Playing the Future: How Kids' Culture Can Teach Us to Thrive in an Age of Chaos
Author: Douglas Rushkoff
Publisher: New York: HarperCollins, 1996
Review Published: February 2000
I've just recently revisited the bright and cheery ideas in Playing the Future, after taking a pessimistic detour over the past two years. Perhaps I had gotten a bit too sanguine for my own good, but I was startled to see how quickly marketers and other social manipulators would seize upon this generation of "screenagers." In fact, Playing the Future ended up becoming required reading at advertising and public relations firms, where it was used to develop new kinds of commercials, web sites and PR campaigns for media-resistant young people!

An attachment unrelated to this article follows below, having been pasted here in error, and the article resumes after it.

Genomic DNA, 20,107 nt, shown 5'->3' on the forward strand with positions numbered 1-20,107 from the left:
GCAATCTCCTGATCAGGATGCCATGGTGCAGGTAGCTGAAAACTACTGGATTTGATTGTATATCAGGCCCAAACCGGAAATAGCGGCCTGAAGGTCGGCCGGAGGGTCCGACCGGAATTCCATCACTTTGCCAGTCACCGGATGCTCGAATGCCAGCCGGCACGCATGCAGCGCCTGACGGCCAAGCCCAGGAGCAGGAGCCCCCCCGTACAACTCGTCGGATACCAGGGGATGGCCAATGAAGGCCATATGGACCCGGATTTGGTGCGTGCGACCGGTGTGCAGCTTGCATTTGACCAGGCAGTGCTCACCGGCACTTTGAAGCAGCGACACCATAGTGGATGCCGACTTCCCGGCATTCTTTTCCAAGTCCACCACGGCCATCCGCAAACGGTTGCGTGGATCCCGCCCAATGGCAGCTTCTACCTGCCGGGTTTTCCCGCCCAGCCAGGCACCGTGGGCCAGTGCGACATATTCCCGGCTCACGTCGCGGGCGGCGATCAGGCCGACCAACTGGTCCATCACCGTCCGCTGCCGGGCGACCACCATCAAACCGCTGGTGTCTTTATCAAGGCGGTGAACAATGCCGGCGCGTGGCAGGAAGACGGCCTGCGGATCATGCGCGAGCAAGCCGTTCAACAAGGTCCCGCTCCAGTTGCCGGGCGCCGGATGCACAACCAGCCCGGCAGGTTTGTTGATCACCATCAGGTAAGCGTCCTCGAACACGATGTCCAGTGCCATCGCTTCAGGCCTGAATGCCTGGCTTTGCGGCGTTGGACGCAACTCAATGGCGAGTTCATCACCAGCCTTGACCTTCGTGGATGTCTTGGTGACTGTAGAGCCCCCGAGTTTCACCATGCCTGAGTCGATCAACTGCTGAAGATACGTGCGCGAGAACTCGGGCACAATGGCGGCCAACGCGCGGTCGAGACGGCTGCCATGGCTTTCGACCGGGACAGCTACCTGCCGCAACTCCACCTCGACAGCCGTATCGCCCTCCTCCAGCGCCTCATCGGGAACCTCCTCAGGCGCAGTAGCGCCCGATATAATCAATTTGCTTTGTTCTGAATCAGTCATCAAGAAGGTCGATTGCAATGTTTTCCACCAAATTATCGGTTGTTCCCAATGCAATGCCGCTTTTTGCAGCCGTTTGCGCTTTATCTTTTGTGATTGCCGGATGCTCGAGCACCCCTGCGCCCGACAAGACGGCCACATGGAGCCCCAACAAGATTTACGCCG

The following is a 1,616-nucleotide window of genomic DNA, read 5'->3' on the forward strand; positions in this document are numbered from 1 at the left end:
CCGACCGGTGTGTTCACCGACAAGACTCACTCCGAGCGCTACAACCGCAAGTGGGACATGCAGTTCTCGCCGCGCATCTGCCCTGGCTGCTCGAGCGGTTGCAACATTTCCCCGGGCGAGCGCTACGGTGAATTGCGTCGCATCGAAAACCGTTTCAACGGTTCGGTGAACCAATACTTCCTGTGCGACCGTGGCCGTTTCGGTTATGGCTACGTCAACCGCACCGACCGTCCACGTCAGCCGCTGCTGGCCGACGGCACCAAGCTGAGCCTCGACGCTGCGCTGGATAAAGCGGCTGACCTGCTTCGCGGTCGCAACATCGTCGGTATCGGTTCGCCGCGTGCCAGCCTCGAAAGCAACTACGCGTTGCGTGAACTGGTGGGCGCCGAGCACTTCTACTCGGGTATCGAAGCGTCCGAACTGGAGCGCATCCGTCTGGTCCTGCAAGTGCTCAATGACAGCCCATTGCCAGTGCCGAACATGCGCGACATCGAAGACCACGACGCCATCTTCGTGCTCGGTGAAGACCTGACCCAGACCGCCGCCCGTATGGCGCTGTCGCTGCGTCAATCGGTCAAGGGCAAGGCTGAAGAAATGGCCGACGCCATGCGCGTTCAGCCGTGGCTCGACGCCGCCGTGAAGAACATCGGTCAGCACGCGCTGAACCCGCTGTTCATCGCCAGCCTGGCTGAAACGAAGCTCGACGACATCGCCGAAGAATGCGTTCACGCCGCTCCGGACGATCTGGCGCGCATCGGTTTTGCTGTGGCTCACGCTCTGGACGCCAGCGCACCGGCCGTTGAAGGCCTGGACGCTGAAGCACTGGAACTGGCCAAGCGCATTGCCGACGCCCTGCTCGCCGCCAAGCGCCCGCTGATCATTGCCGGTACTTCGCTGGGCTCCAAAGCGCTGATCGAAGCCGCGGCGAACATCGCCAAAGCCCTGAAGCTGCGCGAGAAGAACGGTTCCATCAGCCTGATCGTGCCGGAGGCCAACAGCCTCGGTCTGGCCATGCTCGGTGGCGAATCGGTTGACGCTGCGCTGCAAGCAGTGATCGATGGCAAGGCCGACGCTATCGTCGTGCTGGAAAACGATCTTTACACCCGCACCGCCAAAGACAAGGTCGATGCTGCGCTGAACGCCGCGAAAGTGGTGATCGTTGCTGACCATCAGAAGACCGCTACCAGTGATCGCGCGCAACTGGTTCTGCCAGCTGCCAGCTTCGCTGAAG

I got pretty stirred up about all this, and wrote another book -- a fairly dark portrait of how we were denying ourselves the potential of our new technologies by using them almost exclusively for marketing. The process of researching and writing took much of the optimistic wind out of my sails.
But re-reading my own book served as something of an antidote to the oppression I was experiencing. Again, it seems possible to me that our children might be better prepared to face the coming challenges than we might expect -- and that dualism (as well as the conflict and competition it brings) might be giving way to something entirely more cooperative. I think that's what I was trying to offer when I wrote it.
I do think this is particularly good timing for the paperback release. Parents and educators are looking for a roadmap to this cultural terrain, as well as for ways to relate to what their kids are going through.
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